It’s the 21st Century and Britain’s energy customers are more vulnerable than ever.

Read our round-up of how five different energy companies responded to the changes.

On Monday, Ofgem, the energy regulator, set out plans to cap gas and electricity bills for almost 11 million households.

The measure comes as a result of a drop in wholesale prices, a boost to energy efficiency programs and warnings from major supermarkets that they could take over smaller suppliers and hike prices. The cost of supplying the average dual fuel customer with electricity and gas costs suppliers £1,101 per year, Ofgem estimates.

Some of Britain’s leading energy companies — the big six — responded to the cap by claiming they wouldn’t be affected.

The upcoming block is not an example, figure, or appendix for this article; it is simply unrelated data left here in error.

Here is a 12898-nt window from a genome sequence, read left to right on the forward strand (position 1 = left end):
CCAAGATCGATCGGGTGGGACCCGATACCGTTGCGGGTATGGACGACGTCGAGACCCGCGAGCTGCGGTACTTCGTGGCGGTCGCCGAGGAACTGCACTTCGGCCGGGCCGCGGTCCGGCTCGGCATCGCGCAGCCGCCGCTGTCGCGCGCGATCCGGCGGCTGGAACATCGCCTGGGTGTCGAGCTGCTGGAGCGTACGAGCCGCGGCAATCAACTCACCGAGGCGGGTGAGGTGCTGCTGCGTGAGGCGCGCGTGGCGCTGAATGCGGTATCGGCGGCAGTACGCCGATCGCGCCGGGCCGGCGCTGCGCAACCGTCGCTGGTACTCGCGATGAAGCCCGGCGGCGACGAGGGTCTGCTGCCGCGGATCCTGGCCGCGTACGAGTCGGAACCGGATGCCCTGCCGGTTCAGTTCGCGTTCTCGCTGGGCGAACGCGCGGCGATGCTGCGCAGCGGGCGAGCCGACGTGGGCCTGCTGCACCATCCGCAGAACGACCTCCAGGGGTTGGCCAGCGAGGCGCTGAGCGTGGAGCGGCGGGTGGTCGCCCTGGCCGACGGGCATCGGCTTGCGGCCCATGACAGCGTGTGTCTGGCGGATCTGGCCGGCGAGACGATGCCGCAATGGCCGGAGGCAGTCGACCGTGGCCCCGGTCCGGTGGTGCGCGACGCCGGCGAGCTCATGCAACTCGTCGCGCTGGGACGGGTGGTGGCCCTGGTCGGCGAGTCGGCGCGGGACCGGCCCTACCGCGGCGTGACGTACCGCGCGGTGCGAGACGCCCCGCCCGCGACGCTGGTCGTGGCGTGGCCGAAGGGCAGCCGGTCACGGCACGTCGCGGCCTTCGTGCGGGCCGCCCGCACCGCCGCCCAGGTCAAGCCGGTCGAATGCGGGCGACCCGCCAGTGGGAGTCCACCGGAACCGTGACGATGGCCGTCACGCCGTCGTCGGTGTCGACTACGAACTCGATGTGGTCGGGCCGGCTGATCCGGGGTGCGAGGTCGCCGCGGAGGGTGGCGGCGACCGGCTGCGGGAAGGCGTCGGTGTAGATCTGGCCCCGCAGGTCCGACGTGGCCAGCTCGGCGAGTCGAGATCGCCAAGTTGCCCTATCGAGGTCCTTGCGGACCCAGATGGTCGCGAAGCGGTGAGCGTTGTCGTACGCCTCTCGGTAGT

But consumer groups claimed that while they haven’t been asked, they’d be surprised if the threat to undercut prices with a cheaper deal is held over anyone who’s already on a cap.

Rival consumer groups said more needs to be done to protect customers from rising energy bills, which can put pressure on household budgets.

The government also defended its decision to set a cap on bills — and said households will see a £25 (about €30) a year decrease in their energy bills in the first year alone.

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